GapMind for catabolism of small carbon sources

 

Protein SMc02325 in Sinorhizobium meliloti 1021

Annotation: SMc02325 ABC transporter ATP-binding protein

Length: 503 amino acids

Source: Smeli in FitnessBrowser

Candidate for 15 steps in catabolism of small carbon sources

Pathway Step Score Similar to Id. Cov. Bits Other hit Other id. Other bits
L-rhamnose catabolism rhaT' hi RhaT, component of Rhamnose porter (Richardson et al., 2004) (Transport activity is dependent on rhamnokinase (RhaK; AAQ92412) activity (Richardson and Oresnik, 2007) This could be an example of group translocation!) (characterized) 68% 96% 641.7 ribose transport, ATP-binding protein RbsA; EC 3.6.3.17 46% 441.4
D-ribose catabolism rbsA med ribose transport, ATP-binding protein RbsA; EC 3.6.3.17 (characterized) 46% 98% 441.4 RhaT, component of Rhamnose porter (Richardson et al., 2004) (Transport activity is dependent on rhamnokinase (RhaK; AAQ92412) activity (Richardson and Oresnik, 2007) This could be an example of group translocation!) 68% 641.7
myo-inositol catabolism PS417_11890 med m-Inositol ABC transporter, ATPase component (itaA) (characterized) 44% 95% 430.3 RhaT, component of Rhamnose porter (Richardson et al., 2004) (Transport activity is dependent on rhamnokinase (RhaK; AAQ92412) activity (Richardson and Oresnik, 2007) This could be an example of group translocation!) 68% 641.7
D-cellobiose catabolism mglA med Monosaccharide-transporting ATPase, component of Glucose porter. Also bind xylose (Boucher and Noll 2011). Induced by glucose (Frock et al. 2012). Directly regulated by glucose-responsive regulator GluR (characterized) 45% 100% 418.7 RhaT, component of Rhamnose porter (Richardson et al., 2004) (Transport activity is dependent on rhamnokinase (RhaK; AAQ92412) activity (Richardson and Oresnik, 2007) This could be an example of group translocation!) 68% 641.7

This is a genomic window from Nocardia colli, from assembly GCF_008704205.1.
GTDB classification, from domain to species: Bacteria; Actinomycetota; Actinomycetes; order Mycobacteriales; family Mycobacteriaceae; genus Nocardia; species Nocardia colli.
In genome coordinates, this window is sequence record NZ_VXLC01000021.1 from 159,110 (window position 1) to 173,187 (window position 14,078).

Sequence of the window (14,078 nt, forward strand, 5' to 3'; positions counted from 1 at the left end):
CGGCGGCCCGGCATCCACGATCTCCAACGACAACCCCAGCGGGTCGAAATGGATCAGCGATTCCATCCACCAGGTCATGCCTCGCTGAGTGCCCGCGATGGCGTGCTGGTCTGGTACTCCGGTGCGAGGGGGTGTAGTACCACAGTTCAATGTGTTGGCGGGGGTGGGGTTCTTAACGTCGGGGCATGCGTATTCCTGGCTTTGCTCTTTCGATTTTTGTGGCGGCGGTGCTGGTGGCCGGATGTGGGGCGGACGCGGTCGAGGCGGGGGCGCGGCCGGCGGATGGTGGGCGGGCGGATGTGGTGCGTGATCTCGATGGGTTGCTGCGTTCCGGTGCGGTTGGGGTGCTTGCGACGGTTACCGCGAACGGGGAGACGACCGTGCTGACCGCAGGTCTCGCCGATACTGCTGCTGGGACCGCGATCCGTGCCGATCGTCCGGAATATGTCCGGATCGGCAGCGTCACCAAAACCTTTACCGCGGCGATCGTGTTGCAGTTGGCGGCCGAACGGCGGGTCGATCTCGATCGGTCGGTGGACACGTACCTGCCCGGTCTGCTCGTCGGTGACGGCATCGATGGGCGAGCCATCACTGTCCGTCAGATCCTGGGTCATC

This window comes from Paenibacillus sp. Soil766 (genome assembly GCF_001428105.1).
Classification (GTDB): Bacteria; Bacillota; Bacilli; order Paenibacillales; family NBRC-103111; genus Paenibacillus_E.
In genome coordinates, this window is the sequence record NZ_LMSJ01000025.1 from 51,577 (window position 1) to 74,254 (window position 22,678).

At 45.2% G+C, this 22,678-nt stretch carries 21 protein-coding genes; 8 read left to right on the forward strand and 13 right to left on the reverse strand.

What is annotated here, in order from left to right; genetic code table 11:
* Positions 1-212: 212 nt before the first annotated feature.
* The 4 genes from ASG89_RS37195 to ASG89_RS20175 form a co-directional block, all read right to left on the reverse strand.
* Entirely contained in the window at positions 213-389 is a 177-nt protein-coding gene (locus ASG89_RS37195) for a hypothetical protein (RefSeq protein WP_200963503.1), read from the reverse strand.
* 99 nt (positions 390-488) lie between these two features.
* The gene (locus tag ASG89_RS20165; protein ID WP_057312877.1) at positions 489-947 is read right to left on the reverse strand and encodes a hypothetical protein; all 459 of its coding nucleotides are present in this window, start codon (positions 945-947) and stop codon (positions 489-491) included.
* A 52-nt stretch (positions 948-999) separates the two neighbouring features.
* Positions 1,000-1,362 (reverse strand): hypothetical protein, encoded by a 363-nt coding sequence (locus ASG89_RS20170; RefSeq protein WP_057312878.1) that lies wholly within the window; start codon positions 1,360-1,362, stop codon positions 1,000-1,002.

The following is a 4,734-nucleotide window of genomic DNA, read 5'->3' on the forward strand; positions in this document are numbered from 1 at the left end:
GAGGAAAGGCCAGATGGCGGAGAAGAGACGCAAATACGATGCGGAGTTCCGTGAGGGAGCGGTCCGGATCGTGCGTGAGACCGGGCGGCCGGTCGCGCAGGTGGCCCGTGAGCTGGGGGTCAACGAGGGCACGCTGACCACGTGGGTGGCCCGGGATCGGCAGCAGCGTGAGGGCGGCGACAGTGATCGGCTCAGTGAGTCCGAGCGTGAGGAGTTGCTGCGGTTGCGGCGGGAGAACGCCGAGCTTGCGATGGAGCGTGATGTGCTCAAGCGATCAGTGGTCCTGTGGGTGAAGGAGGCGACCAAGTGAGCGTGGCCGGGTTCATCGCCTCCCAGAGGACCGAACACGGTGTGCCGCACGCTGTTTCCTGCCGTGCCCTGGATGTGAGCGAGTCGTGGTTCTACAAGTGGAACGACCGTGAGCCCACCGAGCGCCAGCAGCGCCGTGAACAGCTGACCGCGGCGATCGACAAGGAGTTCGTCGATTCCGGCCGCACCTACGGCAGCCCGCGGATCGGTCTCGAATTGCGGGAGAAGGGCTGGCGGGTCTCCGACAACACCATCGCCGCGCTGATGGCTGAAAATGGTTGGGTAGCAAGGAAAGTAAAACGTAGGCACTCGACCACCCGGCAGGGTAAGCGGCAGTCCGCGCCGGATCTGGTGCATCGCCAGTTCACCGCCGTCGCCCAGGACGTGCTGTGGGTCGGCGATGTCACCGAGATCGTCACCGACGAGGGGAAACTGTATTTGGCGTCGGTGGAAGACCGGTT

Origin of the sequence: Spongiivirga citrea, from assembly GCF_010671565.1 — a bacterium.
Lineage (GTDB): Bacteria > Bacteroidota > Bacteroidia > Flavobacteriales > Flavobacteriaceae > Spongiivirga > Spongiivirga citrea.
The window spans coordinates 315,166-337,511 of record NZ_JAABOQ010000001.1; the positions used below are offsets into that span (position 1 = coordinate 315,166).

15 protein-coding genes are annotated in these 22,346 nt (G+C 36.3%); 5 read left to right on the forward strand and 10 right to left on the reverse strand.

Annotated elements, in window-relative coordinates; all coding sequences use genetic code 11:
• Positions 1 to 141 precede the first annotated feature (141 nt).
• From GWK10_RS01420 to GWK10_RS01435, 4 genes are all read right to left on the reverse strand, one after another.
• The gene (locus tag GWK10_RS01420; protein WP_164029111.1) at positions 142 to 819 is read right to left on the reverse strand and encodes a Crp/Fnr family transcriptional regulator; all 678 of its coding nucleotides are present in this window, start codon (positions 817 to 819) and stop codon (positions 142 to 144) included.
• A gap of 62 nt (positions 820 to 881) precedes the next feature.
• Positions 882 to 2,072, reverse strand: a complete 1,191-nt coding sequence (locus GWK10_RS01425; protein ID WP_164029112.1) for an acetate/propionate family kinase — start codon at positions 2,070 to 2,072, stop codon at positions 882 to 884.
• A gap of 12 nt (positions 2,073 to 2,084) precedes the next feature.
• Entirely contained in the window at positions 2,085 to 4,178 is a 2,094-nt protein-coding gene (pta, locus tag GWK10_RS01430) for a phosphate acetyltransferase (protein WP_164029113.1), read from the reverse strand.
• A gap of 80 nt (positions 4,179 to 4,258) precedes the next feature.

D-glucose catabolism mglA med Monosaccharide-transporting ATPase, component of Glucose porter. Also bind xylose (Boucher and Noll 2011). Induced by glucose (Frock et al. 2012). Directly regulated by glucose-responsive regulator GluR (characterized) 45% 100% 418.7 RhaT, component of Rhamnose porter (Richardson et al., 2004) (Transport activity is dependent on rhamnokinase (RhaK; AAQ92412) activity (Richardson and Oresnik, 2007) This could be an example of group translocation!) 68% 641.7
lactose catabolism mglA med Monosaccharide-transporting ATPase, component of Glucose porter. Also bind xylose (Boucher and Noll 2011). Induced by glucose (Frock et al. 2012). Directly regulated by glucose-responsive regulator GluR (characterized) 45% 100% 418.7 RhaT, component of Rhamnose porter (Richardson et al., 2004) (Transport activity is dependent on rhamnokinase (RhaK; AAQ92412) activity (Richardson and Oresnik, 2007) This could be an example of group translocation!) 68% 641.7
D-maltose catabolism mglA med Monosaccharide-transporting ATPase, component of Glucose porter. Also bind xylose (Boucher and Noll 2011). Induced by glucose (Frock et al. 2012). Directly regulated by glucose-responsive regulator GluR (characterized) 45% 100% 418.7 RhaT, component of Rhamnose porter (Richardson et al., 2004) (Transport activity is dependent on rhamnokinase (RhaK; AAQ92412) activity (Richardson and Oresnik, 2007) This could be an example of group translocation!) 68% 641.7